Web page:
In the recently issued “Office of General Counsel Guidance on Application of Fair Housing Act Standards to the Use of Criminal Records by Providers of Housing and Real Estate-Related Transactions”, the U.S. Department of Housing and Urban Development (“HUD”) urges housing providers to exercise caution when implementing criminal history policies or practices used to make housing decisions.
HUD’s guidance comes on the heels of the Supreme Court’s decision last summer, which held disparate impact claims are cognizable under the Fair Housing Act.1 While persons with criminal records are not a protected class under the Act, HUD stresses that criminal history-based barriers to housing have a statistically disproportionate impact on minorities, which are a protected class under the Act, and as such, creating arbitrary or blanket criminal-based policies or restrictions could violate the Fair Housing Act (“FHA” or “Act”). To be clear, HUD’s guidance does not preclude housing providers from crafting criminal history-based policies or practices, but the guidance makes evident that housing providers should create thoughtful policies and practices that are tailored to serve a substantial, legitimate, and nondiscriminatory interest of the housing provider, such as resident safety or the protection of property.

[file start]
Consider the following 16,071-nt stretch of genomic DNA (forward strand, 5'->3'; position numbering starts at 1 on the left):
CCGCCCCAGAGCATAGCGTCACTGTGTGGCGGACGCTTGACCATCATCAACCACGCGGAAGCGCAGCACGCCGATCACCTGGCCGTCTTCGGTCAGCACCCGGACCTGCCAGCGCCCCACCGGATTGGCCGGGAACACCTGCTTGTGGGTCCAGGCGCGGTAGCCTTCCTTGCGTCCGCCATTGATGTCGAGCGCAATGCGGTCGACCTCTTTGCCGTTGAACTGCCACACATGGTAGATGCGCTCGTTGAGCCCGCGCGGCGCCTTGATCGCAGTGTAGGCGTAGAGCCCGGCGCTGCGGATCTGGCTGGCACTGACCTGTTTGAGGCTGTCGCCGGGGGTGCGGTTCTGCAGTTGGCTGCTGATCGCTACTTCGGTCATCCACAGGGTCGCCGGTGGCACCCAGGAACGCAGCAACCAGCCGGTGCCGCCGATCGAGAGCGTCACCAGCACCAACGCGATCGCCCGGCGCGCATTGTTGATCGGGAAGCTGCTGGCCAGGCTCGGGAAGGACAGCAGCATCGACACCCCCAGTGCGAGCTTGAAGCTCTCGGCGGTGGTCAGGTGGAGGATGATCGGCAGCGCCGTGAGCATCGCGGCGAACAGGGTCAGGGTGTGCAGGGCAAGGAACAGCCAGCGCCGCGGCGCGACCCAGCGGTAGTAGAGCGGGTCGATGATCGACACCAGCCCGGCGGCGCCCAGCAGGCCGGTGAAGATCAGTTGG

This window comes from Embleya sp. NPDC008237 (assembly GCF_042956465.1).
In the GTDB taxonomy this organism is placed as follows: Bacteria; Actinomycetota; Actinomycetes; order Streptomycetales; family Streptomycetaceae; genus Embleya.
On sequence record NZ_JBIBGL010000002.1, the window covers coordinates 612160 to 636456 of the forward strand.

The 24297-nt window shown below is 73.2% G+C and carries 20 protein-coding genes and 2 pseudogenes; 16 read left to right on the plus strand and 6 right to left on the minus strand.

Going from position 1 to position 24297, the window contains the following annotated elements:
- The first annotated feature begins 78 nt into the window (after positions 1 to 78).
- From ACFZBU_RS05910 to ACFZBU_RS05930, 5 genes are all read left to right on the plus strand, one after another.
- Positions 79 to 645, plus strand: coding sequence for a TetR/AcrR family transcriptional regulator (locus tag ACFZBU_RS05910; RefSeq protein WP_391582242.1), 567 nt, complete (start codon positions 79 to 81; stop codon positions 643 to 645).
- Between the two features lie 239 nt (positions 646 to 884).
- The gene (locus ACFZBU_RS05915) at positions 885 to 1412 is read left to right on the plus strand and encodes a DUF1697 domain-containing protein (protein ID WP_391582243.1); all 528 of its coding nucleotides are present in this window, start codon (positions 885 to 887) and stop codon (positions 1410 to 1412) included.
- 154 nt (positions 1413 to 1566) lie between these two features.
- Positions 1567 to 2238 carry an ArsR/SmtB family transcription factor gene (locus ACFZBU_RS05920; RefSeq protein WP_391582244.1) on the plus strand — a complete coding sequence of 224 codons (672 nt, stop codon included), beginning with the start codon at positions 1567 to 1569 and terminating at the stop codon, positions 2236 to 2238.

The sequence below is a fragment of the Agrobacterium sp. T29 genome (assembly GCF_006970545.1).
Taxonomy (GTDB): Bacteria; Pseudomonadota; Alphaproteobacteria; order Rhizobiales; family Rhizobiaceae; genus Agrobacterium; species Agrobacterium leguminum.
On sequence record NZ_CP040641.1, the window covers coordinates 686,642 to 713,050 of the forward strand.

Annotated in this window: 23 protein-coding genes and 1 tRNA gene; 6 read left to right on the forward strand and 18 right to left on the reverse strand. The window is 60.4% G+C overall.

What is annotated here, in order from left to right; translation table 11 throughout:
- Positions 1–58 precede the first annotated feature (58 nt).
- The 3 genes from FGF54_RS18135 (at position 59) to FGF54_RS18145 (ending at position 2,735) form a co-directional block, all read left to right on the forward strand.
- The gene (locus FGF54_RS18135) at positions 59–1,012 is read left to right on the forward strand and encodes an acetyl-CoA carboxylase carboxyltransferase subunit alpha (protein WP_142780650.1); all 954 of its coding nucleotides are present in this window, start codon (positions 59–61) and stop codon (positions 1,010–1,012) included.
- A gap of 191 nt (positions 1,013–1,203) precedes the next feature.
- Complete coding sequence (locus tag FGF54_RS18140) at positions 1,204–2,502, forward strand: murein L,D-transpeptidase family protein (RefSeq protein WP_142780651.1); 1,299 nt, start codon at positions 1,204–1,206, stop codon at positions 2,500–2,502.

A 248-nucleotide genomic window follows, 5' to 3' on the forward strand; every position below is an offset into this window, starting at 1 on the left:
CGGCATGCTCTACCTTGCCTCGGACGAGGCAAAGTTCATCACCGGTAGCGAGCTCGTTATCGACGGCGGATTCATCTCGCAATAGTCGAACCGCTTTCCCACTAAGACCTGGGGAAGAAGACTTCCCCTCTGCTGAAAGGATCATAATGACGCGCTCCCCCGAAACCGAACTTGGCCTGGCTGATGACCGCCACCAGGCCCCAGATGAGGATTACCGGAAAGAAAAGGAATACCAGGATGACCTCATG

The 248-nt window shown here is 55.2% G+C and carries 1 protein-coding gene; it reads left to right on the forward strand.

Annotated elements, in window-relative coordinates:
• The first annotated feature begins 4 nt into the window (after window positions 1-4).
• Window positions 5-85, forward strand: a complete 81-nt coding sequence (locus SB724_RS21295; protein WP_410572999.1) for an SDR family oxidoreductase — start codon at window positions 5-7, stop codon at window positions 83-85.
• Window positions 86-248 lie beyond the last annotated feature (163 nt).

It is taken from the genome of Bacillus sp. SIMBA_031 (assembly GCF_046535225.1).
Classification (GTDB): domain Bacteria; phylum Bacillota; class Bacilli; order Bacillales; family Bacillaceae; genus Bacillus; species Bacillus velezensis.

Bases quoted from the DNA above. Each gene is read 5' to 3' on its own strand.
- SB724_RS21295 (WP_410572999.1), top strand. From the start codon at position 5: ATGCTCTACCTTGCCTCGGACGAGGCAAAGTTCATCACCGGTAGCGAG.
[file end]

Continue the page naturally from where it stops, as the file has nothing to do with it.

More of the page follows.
HUD includes context for its guidance, and offers statistical evidence that the United States minority population experiences arrest and incarceration at rates disproportionate to their share of their population. For instance, HUD asserts that in 2014, African Americans were incarcerated at a rate nearly three times their proportion of the general population.
1 Texas Dep’t of Hous. & Cmty Affairs v. Inclusive Cmtys Project, Inc., 135 S.Ct. 2507 (2015).
April 2016
In the context of criminal history policies or practices, disparate impact liability is determined using a burden-shifting framework that first requires a plaintiff or HUD to prove that the criminal history policy or practice has a discriminatory effect, meaning the policy or practice results in a disparate impact on a group of persons because of their race, national origin or other protected characteristic under the Act. In this step of the process, evidence must be provided that demonstrates that the criminal history policy or practice actually or predictably results in a disparate impact. If successful, the burden then shifts to the housing provider to show that the policy or practice in question is justified. Here, the housing provider must show that the policy or practice is necessary to achieve a substantial, legitimate, nondiscriminatory interest of the housing provider, and further, that the policy or practice actually achieves that interest. Finally, if a housing provider is successful, the burden shifts back to the Plaintiff or HUD to prove that the housing provider’s interest could be served by another practice that has a less discriminatory effect.